Recent Master of Business, Entrepreneurship and Technology (MBET) graduates, Aseem Sharma and Nabeel Hussain, reflect on life after MBET.
While we were sitting at Williams Café on a beautiful, sunny day, something struck us: during our professional journeys, and our time spent in corporate environments, how often did we get time to actually think of solutions to everyday problems?
It wasn’t until we enrolled in the Master of Business, Entrepreneurship and Technology Program that we began to ask ourselves important questions. Having completed the program, we now have the chance to think back and reflect on the MBET experience and the unique art of “possibility thinking” that it has taught us.
There is something unique, and in some ways divine, about living a life of choice. Spending years in the shelter of corporate life, and growing accustomed to job security and a handsome paycheck, can be intoxicating. But, it can, and in most cases, does, act as the biggest obstacle in living a life of choice.
We want to share some of our experiences as international students who made the right choice to leave our comfort zones and come to the University of Waterloo to pursue our MBET degree.
1. Lean living:
We were fortunate to have joined a program that is life changing because it produces leaders who have the potential to change the world for better by doing the things that they love to do. This is a motto that is at the very heart of what the Conrad Centre hopes to instill in its students. Irrespective of the economic status of a person, Nabeel and I share a common belief that it is important to live on bare necessities at some point of time during a person’s life. It expands perspectives, enriches the overall experience, adds modesty and, yes, prepares one well for the entrepreneurial journey.
2. Incremental progression vs possibility thinking:
A lot of corporations are still infected with the idea of incremental progression in which everything follows a set, predictable pattern. A business model like this leaves little room for substantial change because it creates a comfort zone that stifles personal growth. One of the perspectives that has been added to our lives from our time at Conrad is “possibility thinking”. Possibility thinking is the constant search for, and identification of, possibilities to solve problems or share experiences. This is what it means to think like an entrepreneur.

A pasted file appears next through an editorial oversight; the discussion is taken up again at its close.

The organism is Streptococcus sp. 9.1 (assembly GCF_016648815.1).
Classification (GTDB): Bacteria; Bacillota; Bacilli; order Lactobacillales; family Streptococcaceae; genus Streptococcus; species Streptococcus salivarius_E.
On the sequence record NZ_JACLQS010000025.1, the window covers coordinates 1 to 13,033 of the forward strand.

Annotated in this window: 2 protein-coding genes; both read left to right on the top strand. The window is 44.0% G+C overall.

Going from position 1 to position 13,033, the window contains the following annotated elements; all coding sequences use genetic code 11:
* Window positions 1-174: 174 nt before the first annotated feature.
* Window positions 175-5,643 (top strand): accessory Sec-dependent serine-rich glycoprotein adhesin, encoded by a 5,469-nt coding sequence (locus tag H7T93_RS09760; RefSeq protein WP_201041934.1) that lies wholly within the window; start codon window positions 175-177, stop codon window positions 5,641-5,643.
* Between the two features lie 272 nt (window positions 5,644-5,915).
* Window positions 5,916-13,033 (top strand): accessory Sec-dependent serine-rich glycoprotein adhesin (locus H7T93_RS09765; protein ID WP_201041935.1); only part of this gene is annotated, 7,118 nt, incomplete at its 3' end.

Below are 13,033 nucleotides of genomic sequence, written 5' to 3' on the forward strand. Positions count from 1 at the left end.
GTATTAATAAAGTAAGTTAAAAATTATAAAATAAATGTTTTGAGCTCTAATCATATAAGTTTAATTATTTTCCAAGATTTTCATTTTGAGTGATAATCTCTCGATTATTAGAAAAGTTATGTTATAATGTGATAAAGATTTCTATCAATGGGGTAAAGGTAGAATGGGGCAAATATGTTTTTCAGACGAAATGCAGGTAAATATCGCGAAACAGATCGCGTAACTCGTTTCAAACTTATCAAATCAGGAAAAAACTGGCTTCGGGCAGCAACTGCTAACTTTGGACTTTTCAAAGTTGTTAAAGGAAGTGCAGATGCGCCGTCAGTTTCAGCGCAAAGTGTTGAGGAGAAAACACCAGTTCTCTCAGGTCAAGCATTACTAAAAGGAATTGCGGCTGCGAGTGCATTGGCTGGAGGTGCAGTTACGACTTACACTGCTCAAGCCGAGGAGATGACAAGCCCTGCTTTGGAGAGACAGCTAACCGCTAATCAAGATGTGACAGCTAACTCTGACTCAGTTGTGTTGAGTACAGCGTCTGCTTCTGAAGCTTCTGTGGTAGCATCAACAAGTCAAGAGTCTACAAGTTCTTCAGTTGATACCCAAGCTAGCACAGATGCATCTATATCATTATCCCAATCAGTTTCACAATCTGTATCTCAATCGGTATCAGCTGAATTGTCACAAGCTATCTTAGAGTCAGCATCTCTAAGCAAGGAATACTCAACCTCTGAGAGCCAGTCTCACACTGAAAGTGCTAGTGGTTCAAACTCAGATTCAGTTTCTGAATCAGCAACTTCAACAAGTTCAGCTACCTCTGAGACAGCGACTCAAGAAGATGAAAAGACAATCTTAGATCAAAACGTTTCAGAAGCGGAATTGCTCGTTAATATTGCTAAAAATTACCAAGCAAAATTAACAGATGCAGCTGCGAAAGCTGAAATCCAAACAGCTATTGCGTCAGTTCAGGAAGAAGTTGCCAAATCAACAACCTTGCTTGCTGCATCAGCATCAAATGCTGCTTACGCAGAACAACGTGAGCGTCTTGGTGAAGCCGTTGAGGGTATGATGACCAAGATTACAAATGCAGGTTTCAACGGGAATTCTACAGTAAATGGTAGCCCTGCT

3. The creative side:
Everyone has his/her own talent and creative side. In many cases, this creativity cannot be harnessed in a strict, process-oriented environment. Taking risks is vital to explore, develop, and sharpen the creative side within. MBET taught us that being creative and resourceful are two essential attributes of an entrepreneur.
Having just graduated from MBET, we have learned that this is the perfect time for us to wake up those creative desires which were sleeping during our past jobs. This is the time to learn something new and reclaim the curiosity that got lost somewhere in the life of promotions and perks. This is our time to explore, ask important questions, and engage with the world around us.
MBET is a bold program designed for people who are bold enough to think big."
Reflecting back on the past year, we can say that getting our MBET has been a life changing experience, and one of our best decisions!
Aseem Sharma has a strong interest in open source technologies, especially how open source solutions can resolve social issues like the digital divide. He is a community moderator and an author at opensource.com. He also consults at rockims.com, a website development and SEO company, and blogs.
Nabeel Hussain Nabeel is passionate about developing and marketing new products and ideas but also about building tomorrows brands. He has a track record of success, including driving ClarySolar’s online business by $3.2 million for the year, making ClarySolar the 14th fastest growing company in San Diego.